[arin-ppml] The non-deployment of IPv6
Lee Dilkie wrote:
> Steve Bertrand wrote:
>> Lee Dilkie wrote:
>>> Don't you essentially *have* multi-homing if you are dual-stack?
>> No. Multi-homing != dual stack. Dual stack can be as simple as having a
>> link local v6 address on your machine without even being able to see any
>> other v6 devices on the network.
> Baloney. A link local address isn't routeable and if that's all that you
> have bound to an interface, then you don't have IPv6 nor will the stack
> attempt to make any connections over IPv6.
what? If I have only a link local address, then I most certainly DO have
IPv6, and I can also tell my SSH client to talk to the machine beside me
using only link-local if I tell it the neighbours address:
fxp0: flags=8843<UP,BROADCAST,RUNNING,SIMPLEX,MULTICAST> mtu 1500
inet6 fe80::207:e9ff:febe:43f%fxp0 prefixlen 64 scopeid 0x1
inet 220.127.116.11 netmask 0xffffff80 broadcast 18.104.22.168
de0: flags=8843<UP,BROADCAST,RUNNING,SIMPLEX,MULTICAST> mtu 1500
inet6 fe80::2c0:f0ff:fe30:b41f%de0 prefixlen 64 scopeid 0x1
inet 22.214.171.124 netmask 0xffffff80 broadcast 126.96.36.199
cohiba% ssh -l steve fe80::2c0:f0ff:fe30:b41f%fxp0
The authenticity of host 'fe80::2c0:f0ff:fe30:b41f%fxp0
(fe80::2c0:f0ff:fe30:b41f%fxp0)' can't be established.
DSA key fingerprint is 24:a1:72:d8:3d:91:0e:c5:33:38:a2:af:9b:16:62:e1.
Are you sure you want to continue connecting (yes/no)?
I didn't say that link-local was routable. All I said was that having a
simple link-local address tells you that the machine you are on is
> "Multi-homing", the term, refers to multiple methods to access the same
> network resource. By that definition, dual-stack suffices. Whether it'll
> survive a physical outage is another matter.
Well, I always thought that when referring to "Multi-homing" on an ARIN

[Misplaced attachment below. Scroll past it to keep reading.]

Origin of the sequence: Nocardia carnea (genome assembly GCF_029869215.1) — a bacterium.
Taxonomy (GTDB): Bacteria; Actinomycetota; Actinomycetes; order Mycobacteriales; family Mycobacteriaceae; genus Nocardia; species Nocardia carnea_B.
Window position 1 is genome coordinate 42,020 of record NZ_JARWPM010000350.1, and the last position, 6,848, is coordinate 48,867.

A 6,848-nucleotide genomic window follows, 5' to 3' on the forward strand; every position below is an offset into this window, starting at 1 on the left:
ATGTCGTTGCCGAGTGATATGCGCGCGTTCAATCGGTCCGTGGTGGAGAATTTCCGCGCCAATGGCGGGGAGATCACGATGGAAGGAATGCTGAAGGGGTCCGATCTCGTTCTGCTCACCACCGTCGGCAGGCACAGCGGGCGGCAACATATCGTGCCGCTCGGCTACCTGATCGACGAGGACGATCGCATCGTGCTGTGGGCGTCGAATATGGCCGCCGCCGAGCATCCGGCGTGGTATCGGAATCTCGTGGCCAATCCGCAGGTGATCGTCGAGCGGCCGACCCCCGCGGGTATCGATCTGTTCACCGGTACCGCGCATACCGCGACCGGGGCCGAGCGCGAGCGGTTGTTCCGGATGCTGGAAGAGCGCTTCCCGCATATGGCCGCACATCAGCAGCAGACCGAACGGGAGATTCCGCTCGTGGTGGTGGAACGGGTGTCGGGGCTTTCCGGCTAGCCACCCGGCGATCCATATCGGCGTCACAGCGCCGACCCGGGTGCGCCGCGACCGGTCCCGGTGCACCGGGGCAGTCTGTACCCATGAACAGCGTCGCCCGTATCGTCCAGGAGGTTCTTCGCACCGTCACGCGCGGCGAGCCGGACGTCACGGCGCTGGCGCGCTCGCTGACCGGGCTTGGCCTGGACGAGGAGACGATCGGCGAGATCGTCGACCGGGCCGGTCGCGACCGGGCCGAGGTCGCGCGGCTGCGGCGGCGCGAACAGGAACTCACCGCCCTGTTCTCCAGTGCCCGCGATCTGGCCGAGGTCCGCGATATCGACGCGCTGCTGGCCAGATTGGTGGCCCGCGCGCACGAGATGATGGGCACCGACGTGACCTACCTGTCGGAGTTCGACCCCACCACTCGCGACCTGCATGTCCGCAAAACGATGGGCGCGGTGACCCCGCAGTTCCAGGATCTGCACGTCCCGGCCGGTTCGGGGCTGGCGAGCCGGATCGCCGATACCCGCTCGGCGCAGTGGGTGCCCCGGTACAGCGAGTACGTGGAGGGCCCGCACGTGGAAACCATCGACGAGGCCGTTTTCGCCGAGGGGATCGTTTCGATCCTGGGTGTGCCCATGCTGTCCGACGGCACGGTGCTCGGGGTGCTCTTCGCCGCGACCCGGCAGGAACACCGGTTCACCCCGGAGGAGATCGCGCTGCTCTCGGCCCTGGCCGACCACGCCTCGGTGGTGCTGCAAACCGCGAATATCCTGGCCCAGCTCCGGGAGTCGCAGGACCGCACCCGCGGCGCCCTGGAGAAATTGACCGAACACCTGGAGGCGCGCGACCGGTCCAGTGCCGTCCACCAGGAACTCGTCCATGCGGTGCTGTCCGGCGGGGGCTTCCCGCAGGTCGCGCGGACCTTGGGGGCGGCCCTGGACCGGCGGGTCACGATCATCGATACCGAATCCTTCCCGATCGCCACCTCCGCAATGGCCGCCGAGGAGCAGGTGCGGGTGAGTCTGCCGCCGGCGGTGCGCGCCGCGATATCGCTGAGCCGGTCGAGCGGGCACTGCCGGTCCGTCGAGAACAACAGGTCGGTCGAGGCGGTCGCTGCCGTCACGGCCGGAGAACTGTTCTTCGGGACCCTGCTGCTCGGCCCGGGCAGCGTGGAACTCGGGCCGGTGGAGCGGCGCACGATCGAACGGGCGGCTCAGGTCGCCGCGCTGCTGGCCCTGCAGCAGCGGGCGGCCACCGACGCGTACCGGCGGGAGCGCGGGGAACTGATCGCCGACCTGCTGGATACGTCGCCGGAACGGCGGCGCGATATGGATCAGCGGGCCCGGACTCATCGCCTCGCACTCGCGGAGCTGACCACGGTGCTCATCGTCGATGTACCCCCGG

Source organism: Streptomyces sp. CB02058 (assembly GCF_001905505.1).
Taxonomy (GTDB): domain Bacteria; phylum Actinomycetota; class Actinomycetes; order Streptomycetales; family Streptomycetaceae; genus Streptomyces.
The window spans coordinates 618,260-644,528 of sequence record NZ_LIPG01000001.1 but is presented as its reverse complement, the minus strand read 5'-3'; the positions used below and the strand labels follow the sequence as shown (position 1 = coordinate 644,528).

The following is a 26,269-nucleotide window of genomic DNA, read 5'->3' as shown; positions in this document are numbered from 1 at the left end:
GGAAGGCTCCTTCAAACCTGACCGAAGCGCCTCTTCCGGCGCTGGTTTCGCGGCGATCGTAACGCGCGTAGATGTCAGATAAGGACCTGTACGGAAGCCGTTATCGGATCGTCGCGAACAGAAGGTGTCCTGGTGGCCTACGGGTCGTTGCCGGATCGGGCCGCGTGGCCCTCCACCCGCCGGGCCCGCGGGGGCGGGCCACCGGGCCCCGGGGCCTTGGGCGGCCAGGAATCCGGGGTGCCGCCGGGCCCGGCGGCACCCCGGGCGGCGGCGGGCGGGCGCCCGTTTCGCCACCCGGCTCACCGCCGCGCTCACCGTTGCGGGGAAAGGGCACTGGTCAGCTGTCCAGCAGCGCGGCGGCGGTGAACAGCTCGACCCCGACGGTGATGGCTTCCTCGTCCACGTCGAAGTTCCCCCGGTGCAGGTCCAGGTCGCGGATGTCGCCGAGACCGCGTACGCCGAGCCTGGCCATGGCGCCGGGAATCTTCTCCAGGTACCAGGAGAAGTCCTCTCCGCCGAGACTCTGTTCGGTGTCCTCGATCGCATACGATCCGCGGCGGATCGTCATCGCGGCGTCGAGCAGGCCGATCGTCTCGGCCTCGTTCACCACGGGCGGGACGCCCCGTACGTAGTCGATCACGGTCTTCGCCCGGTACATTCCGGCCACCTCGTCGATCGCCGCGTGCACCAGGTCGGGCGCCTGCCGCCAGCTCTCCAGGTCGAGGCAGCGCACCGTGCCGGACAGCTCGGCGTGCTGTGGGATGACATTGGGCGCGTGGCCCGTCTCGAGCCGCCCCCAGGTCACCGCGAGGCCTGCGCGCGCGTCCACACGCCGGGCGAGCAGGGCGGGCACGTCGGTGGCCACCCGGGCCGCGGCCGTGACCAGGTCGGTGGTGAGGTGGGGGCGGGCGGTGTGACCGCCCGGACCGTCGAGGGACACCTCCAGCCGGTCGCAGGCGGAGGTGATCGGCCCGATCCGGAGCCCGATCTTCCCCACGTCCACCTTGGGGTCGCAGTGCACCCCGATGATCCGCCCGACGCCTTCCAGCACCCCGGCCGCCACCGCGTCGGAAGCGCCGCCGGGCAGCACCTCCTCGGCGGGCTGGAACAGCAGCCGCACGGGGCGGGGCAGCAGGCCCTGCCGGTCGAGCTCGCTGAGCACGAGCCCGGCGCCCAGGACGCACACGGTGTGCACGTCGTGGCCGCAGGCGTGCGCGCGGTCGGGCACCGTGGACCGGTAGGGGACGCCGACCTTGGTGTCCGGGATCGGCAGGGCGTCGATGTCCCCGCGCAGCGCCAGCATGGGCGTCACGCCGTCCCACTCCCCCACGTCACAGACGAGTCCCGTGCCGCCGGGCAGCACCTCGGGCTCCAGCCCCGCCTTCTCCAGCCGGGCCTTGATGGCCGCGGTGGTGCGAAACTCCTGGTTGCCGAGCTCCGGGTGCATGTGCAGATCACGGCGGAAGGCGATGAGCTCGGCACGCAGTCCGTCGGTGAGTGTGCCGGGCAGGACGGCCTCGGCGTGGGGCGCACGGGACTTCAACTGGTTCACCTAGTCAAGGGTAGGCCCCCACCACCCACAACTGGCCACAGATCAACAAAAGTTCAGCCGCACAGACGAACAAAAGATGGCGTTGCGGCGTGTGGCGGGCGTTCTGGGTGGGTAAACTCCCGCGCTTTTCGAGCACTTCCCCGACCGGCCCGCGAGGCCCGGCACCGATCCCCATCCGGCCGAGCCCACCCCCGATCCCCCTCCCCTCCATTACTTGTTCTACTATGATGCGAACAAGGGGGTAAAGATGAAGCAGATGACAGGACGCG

mailing list, most members would consider this in the context of:
An organization is multihomed if it receives full-time connectivity from
more than one ISP and has one or more routing prefixes announced by at
least two of its upstream ISPs.
...over a *single* protocol.
>>> If you
>>> are multi-homed on IPv4, you don't really need it on IPv6, do you?
>> Yes, you do (imho). The two are mutually exclusive, even if all of your
>> IPv6 transits are over v4 tunnels, redundant paths will better protect
>> you from having your v6 prefixes fall off the earth.
> And if they do? So what? Your IPv4 connection will be used with no loss
> of service. Isn't that what you are looking for?
No, what I am looking for is per-protocol redundancy. Switching back and
forth between v4 and v6 is not the type of redundancy that I am after at
It *is* a loss of service to me if I lose IPv6 connectivity. I have
clients that connect via IPv6, and some of my own services are v6 only.
>>> If an
>>> IPv6 route is unavailable, the connection will be established on IPv4.
>> ...and the time-out value in some applications (such as my preferred SSH
>> client for Windows) to fall-over to v4 can become frustrating. For a
>> content provider, the time for a browser to switch to v4 when the
>> providers internal v6 is unreachable could be potentially disasterous.
> I don't disagree that the timeouts can be annoying when there's a
> problem in the IPv6 route. So then, start by enabling it on smtp?
> Machines are patient and don't mind the 30 second timeout and will
> happily retry on IPv4.
Done. SMTP was the first user-facing service that I had converted.
>>> Multi-homing IPv6 will matter once IPv6-only networks get rolled out and
>>> I don't see that happening for some time yet.
>> I disagree completely. The same mentality that is applied to v4
>> resiliency should be applied all the same to v6. Not only that, it is
>> extremely easy to v6 multi-home, as there are several very large ISPs
>> who offer *free* peering/transit over tunnels that you can use in
>> conjunction with your existing providers. [plug: he.net].
> Got it, you don't want to roll out IPv6 and you need excuses to defend
> your position. Fine by me.
? I'm confused ;)